When Koenderman and AdReview’s paths parted from that of Media24 he, rather bravely, I thought, took his and its destiny into his own hands.

Tony Koenderman
Tony Koenderman

While his commercial vehicle disintegrated — a new website takes time to build an audience and publishing a print title takes deep pockets — Koenderman still managed to stage a credible awards season last year (whether you enjoyed the actual event or not, the awards process itself isn’t suspect). Ad Agency of the Year went to Joe Public (as did the AdFocus “Advertising Agency of the Year”). Whether he achieved commercial success is another question. He seemed to abandon any attempt to monetise the awards this year (no event, no magazine and no entry fees).

Competing awards events

But it’s not his commercial success or business smarts the ACA queried in its memo; it was holding competing awards events — which I would argue was done successfully and without much drama for more than a decade — and the credibility of the programme. That assertion is also open to question as AdReview is judged by clients and agency bosses, same as AdFocus, and audited by an independent auditing firm, same as AdFocus.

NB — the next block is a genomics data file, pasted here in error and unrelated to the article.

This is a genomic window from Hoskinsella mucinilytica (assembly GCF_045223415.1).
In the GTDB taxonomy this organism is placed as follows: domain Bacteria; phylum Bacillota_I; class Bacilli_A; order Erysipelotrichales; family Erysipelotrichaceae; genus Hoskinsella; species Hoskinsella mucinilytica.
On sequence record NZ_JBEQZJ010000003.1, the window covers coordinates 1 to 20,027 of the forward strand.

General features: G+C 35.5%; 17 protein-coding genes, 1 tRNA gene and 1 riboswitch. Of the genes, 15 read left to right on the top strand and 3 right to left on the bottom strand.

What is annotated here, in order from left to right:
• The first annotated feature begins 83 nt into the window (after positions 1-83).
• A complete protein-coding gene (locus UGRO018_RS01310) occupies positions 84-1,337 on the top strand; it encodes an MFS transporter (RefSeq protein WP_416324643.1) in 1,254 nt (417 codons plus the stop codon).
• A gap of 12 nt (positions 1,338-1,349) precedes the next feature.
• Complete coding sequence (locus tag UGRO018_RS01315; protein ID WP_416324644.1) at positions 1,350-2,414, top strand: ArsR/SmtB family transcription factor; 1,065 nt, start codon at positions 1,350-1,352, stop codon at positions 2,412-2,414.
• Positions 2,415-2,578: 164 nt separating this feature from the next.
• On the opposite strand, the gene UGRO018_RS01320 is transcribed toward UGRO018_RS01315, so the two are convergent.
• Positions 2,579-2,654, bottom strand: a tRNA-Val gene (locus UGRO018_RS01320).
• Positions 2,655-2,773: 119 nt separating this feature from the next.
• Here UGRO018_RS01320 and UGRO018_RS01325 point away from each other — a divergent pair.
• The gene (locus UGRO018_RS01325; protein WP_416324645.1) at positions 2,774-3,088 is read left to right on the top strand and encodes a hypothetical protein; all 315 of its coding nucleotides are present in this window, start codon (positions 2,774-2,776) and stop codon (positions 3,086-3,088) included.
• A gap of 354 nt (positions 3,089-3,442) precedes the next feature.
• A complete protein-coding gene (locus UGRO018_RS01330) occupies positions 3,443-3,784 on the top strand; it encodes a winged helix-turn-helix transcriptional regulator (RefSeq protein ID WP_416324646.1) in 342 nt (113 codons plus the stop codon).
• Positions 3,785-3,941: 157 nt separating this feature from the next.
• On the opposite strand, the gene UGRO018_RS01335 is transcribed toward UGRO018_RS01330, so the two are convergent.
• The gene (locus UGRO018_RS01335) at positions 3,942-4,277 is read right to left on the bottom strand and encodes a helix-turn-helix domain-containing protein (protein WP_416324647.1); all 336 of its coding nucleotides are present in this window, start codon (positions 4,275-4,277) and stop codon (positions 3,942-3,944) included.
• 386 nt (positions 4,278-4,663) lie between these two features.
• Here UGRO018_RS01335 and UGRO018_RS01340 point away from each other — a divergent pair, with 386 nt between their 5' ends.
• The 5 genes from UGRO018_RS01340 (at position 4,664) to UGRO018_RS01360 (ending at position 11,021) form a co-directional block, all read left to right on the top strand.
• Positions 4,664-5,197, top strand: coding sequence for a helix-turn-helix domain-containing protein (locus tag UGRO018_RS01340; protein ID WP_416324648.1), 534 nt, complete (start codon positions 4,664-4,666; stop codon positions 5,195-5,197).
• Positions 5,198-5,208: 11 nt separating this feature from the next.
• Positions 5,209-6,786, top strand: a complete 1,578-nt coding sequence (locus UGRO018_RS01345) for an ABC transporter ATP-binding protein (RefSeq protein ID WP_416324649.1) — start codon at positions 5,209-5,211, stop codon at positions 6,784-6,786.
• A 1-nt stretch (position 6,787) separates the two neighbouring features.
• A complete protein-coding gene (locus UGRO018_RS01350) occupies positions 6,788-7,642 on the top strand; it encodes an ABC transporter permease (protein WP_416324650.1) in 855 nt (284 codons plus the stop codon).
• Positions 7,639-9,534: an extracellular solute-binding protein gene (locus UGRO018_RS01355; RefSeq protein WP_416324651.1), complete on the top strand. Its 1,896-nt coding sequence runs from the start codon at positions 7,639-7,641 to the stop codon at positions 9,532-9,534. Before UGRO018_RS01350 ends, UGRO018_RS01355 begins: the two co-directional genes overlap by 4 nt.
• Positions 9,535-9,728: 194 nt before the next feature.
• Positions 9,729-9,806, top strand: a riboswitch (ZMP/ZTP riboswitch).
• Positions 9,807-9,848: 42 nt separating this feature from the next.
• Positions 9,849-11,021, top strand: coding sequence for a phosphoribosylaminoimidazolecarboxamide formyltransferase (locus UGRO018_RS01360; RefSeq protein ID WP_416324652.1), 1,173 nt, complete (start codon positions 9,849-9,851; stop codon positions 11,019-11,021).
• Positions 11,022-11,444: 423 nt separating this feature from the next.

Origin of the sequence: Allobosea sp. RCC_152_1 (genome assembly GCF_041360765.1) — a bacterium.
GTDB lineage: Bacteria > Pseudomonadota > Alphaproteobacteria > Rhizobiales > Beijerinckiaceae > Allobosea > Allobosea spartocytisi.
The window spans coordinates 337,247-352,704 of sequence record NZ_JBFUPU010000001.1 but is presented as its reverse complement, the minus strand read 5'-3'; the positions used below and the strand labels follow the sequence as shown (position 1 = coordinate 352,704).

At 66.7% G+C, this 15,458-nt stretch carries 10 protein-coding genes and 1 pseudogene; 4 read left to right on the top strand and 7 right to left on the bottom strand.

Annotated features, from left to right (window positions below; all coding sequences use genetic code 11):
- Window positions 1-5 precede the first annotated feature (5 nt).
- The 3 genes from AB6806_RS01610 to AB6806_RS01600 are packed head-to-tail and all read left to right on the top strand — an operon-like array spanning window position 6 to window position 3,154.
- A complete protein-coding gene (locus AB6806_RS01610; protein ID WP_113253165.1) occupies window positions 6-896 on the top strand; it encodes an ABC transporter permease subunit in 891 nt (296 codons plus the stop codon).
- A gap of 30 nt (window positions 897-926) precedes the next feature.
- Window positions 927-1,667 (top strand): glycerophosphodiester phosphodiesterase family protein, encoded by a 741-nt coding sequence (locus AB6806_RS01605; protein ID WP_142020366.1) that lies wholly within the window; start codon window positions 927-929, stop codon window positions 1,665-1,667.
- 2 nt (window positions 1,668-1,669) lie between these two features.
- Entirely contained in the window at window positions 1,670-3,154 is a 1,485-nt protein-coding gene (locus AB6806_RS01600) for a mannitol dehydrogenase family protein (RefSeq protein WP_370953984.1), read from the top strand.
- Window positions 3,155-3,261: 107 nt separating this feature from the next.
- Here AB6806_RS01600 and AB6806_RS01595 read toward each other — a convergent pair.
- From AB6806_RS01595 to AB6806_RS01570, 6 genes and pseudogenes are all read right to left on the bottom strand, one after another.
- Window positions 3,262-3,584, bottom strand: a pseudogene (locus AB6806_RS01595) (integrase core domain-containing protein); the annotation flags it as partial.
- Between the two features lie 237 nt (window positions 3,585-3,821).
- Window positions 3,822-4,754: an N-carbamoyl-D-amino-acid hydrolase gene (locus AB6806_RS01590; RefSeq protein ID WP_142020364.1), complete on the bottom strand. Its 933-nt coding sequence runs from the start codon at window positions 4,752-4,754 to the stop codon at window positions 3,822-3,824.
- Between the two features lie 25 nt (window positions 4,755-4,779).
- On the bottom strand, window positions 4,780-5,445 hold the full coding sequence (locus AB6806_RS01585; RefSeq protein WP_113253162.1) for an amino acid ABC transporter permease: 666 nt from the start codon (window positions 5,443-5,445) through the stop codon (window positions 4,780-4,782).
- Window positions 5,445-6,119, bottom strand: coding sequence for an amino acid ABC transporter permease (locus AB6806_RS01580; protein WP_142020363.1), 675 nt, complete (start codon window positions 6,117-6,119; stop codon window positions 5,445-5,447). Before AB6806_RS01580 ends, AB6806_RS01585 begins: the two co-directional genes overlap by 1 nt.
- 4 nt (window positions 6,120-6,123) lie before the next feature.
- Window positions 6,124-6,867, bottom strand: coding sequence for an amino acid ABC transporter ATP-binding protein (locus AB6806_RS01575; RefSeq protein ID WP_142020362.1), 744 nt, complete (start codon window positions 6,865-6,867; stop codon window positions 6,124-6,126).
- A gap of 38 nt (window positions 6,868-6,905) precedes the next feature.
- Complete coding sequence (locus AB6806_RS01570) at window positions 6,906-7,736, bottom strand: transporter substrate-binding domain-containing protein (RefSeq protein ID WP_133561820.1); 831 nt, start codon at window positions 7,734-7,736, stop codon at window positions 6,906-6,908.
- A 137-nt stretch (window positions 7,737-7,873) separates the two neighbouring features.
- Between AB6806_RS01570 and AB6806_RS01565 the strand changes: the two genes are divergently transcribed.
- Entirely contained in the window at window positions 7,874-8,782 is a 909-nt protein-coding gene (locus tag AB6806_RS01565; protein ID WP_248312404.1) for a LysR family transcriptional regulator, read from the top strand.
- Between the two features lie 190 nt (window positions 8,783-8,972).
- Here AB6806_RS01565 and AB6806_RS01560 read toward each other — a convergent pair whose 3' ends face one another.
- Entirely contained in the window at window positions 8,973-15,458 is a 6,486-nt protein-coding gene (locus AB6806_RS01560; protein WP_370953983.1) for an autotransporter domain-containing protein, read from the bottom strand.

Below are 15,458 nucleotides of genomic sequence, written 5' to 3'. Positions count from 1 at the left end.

The ACA memo effectively put a halt to any industry entries; after all, it had just sent out an industry wide memo calling AdReview (and thus Koenderman’s) credentials into question. To recap the essence of that memo: “All the members have expressed concern about two ‘Agency of the Year’ award programs and specifically, the credibility of the AdReview awards.”

Koenderman responded with an (understandably angry) editorial: “I am appalled that an industry body such as the ACA should seek to stifle competition in the advertising sector, an industry whose very existence depends on unfettered competitive activity.

“Unsubstantiated complaints”

“On the basis of unsubstantiated complaints about the AdReview Awards, and without giving me right of reply, the ACA’s chief executive, Odette van der Haar has issued a statement maligning the awards and urging members to boycott them because of their alleged lack of credibility.”